A few short months ago, Samsung held one of the last in-person events of 2020 before the lockdown. There were two flagship smartphones launched on the day, the Galaxy S20 (a selection of three variants), as well as the Samsung Galaxy Z Flip.
While the Galaxy S20 range was to be expected, the latest in the decade-long lineup of the Galaxy S series, it was the Galaxy Z Flip that drew most of the attention.
Yes, the device looked great, but I didn’t see anything of particular value in the ‘fold-away’ smartphone. That said, I was excited to get my hands on the smartphone when the opportunity arose.
But, has the two-week review period been enough to change my skeptical mind?
Build and Design
Typically, I would leave the discussion about the screen in a separate section of the review, but given that it plays a huge role in the unique form-factor, the design aspect of it will be discussed. I’ll leave the underlying screen specifications for that.
I wasn’t able to get my hands on a review unit for the Galaxy Fold, but managed to experience a number of hands-on sessions to have a reasonable idea of what to expect from the folding screen perspective. The original drew quite a lot of attention due to many reasons relating to the creases and the likes.
With the Samsung Galaxy Z Flip, however, the design is quite a lot different. For starters, it’s not a standard-size smartphone that folds out into a larger, tablet-sized device, but rather a standard-sized smartphone that folds away into a more compact design. It doesn’t close completely, however, with a small gap right at the fold to account for the bend.
There is a visible crease at that point too. When looking at the screen head-on, you won’t notice the crease. You’ll have to tilt it slightly for it to be more obvious. In use, though, you can feel it as you swipe passed the point with your fingers.
The hinge performs some sort of magic in the background. For most users, I suspect they wouldn’t even take a moment to consider its practicality. Watching it fold and unfold without seeing what’s actually happening makes it even more appealing, especially with the Samsung logo proudly on display on the hinge. I did this over and over again, paying close attention to how the screen itself flexes. There’s no real stretching of the screen either, even though it cannot fold flush against itself.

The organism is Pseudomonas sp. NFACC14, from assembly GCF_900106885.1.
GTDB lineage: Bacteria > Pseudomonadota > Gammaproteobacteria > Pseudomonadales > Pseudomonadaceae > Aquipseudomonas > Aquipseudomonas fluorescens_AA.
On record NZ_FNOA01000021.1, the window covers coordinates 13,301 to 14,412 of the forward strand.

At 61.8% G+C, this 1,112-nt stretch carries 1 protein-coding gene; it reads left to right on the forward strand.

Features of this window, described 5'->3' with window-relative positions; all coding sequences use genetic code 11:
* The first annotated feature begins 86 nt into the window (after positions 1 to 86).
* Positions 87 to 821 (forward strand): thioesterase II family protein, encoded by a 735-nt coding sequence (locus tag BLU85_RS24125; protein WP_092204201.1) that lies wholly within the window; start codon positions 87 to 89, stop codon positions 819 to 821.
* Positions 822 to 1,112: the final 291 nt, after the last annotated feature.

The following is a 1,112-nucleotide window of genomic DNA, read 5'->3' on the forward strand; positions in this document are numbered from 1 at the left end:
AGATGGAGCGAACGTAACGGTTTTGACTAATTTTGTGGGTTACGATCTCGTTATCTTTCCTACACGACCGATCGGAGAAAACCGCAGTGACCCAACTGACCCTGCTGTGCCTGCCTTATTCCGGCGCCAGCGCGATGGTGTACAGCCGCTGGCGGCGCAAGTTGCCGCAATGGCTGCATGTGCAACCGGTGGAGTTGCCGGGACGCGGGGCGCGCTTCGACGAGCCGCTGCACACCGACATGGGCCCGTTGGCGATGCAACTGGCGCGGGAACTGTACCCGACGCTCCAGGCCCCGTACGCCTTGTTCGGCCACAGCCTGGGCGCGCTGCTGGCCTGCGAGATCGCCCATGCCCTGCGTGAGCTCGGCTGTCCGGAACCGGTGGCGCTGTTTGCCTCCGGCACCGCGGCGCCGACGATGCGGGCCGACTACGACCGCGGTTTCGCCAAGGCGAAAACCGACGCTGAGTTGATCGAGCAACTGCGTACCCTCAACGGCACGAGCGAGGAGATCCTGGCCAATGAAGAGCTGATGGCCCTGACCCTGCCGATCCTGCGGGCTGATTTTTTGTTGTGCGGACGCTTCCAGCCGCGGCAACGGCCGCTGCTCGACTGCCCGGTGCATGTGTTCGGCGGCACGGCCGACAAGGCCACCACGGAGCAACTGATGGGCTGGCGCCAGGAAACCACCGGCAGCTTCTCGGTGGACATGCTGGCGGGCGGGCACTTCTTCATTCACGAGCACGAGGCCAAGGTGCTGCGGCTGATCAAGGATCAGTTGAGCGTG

I didn’t mind the gap within the fold as a result of this. What did put me off, however, was the flex slightly beyond flat. Placing it on a flush surface, you’ll notice it doesn’t lie flat, instead extending slightly beyond this point. In terms of longevity, I’m not quite sure how this will play out for owners, but it is a point worth noting.
The rest of the device, when open, plays out like your everyday smartphone.
You have the power button on the right-hand side, along with the volume rocker slightly above it. I say power button, but it really only turns the screen on and off, with a long press reserved for Bixby. The button does also double up as a fingerprint sensor. With the unfolded device a significant amount slimmer than most other phones, I imagine there wasn’t sufficient space to include the underlying technologies to allow for the embedded fingerprint sensor.
The new sensor on the power button, however, is far from ideal, with the embedded versions much better than that fitted on the Samsung Galaxy Z Flip. I found myself needing to unlock using the pin far too often as I used up the five attempts to unlock.
Initially, I thought the slightly extra bulk of the folded Samsung Galaxy Z Flip wouldn’t sit well in my pocket, but it actually felt quite a lot better than a conventional smartphone.
Having switched back to my daily driver a day or two ago, the extra size in my pocket now feels off. It’s also weird not being able to fold the phone away once I’ve completed a task or ended a call. Interestingly, I noticed a few stares from people whenever I’d fold the phone away when I was done to place it back into my pocket. It’s not something people see every day, making it quite unique on the whole.
Screen and Display